None of this was fatal, of course. There was much to enjoy in Breaking Bad, and it was not always in the business of supplying big moments and action sequences. Often it was at its best working on a more intimate scale, as in the unforgettable “Fly.” But it was significant that the series strained against the limits of the medium. In this respect, it was a prelude of things to come. Now, with any number of series, I find myself trying to mentally enlarge the image. As much as I loved Stranger Things, for example, it serves as a fine case in point. The series attempted visual quotations from E.T. and other Spielberg films, which are deeply wedded to the big screen and its possibilities. The sequences are atmospheric and compelling enough on their own terms, but they feel “off” in exactly the way that ordinary scenes of dialogue seem “off,” when watching a blockbuster in 3-D.  In a very real way, they are not composed for the medium they are in.

It seems clear to me that this inattentiveness to what the medium is capable and incapable of is now widespread. To see this, we need only compare what is in theaters with what is on television. In theaters, we are treated to an endless parade of comic book movies which are being scoured for ready-made tales of grand-scale action and adventure which are then blown up for the big screen. Leading this is the wildly successful Marvel cinematic universe. By telling intertwined stories of adventure with multiple heroes which culminate in the vast, epic Avengers films, it could be said that these films are presenting the largest tableau in the history of the medium. It out DeMilles DeMille. Not to be outdone, Disney is providing a series of loosely related films to explore the recently acquired Star Wars franchise, while Warner Brothers is doing something similar within the universe of DC comics. Some of these films are more drab and solemn, in the vein of Christopher Nolan, while others are bright and imaginative, but they all share the common elements of action, adventure and technically ambitious special effects. Many blockbuster films are adapted from comic books, others from similar source materials, and even original films such as Avatar and Inception have a pulpy, action-adventure aesthetic.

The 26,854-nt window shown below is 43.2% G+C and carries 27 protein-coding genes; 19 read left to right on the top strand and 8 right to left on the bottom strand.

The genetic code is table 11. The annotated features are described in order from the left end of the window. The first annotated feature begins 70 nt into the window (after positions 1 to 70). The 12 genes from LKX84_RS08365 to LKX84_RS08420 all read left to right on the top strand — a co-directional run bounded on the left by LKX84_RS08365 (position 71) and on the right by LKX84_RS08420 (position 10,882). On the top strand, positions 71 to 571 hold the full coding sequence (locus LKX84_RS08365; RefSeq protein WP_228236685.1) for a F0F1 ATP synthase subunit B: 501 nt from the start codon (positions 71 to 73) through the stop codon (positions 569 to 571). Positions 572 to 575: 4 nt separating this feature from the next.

On the small, but not-as-small-as-it-used-to-be, screen, it is immediately noteworthy that perhaps the most popular show, The Walking Dead (4), is likewise an adaptation of a comic book and generally offers the same mix of action and danger as mainstream films, though in what could be considered a concession to the medium, it relies less on computer generated effects than on make-up and stunts. Another contender for the top of the pile is Game of Thrones, with which I am less familiar, but which everyone assures me offers plenty of questing and sword-fighting and sieging, which not so long ago was the stuff of the big screen in the endless adaptations of the works of Tolkien. (In fact, given the use of computer graphics and creature effects, the show could be considered even closer to its big-screen peers.) And moving down the list, we see much of the same. Beyond the familiar dinosaur formats (legal dramas, cop-dramas, contest shows) we are treated to an array of bottom-of-the barrel comic book adaptations such as the inexplicable Batman without Batman (Fox’s Gotham) and such third stringers as Green Arrow and Supergirl.

The boldest statement of the continuity between the two media is of course the extension of both the DC and Marvel universes into television. (This means, essentially, that the stories played out in film and on television exist in the same universe and will occasionally acknowledge each other. Particularly important in the Marvel universe are the events of the first Avengers film, including a massive battle in downtown New York, frequently referred to by characters on the television series as “the inciden.t”) It would be easy to write that this extension has abolished the distinction between the media but this would be recognized as false by those familiar with the shows in question and would be unfair to their producers. Again my exposure is somewhat limited (I am better acquainted with the Marvel side) but I have noted that these series tend to put stunts and practical effects where their large-screen contemporaries put computer effects. This is particularly effective in the make-up and gore effects of The Walking Dead and the elaborately choreographed hand-to-hand combat of Daredevil. These kinds of approaches are better suited to the smaller canvass of television. They draw the eye in, inviting with detail and subtlety while the standard laser-light show of big-screen film seeks to stun and overwhelm. But this is not yet to say that these television series are free from the same kind of strain against the nature of the medium I argued was recognizable in Breaking Bad. It is only evident in other places. To my eye it is actually most evident in the quieter, action-free moments but moments which nonetheless try to create striking visuals. It can be seen in the way Daredevil or Wilson Fisk looms over us in a pose suggesting power and imposing strength. It can be seen in the tight close-ups of the series’ attractive stars that should, by rights, tower over us like Bogart and Bacall. Above all it can be seen in the series’ inexhaustible fascination with New York, with the scale and endless texture of it. Many establishing shots and backgrounds seem to long for a larger canvass than television can provide.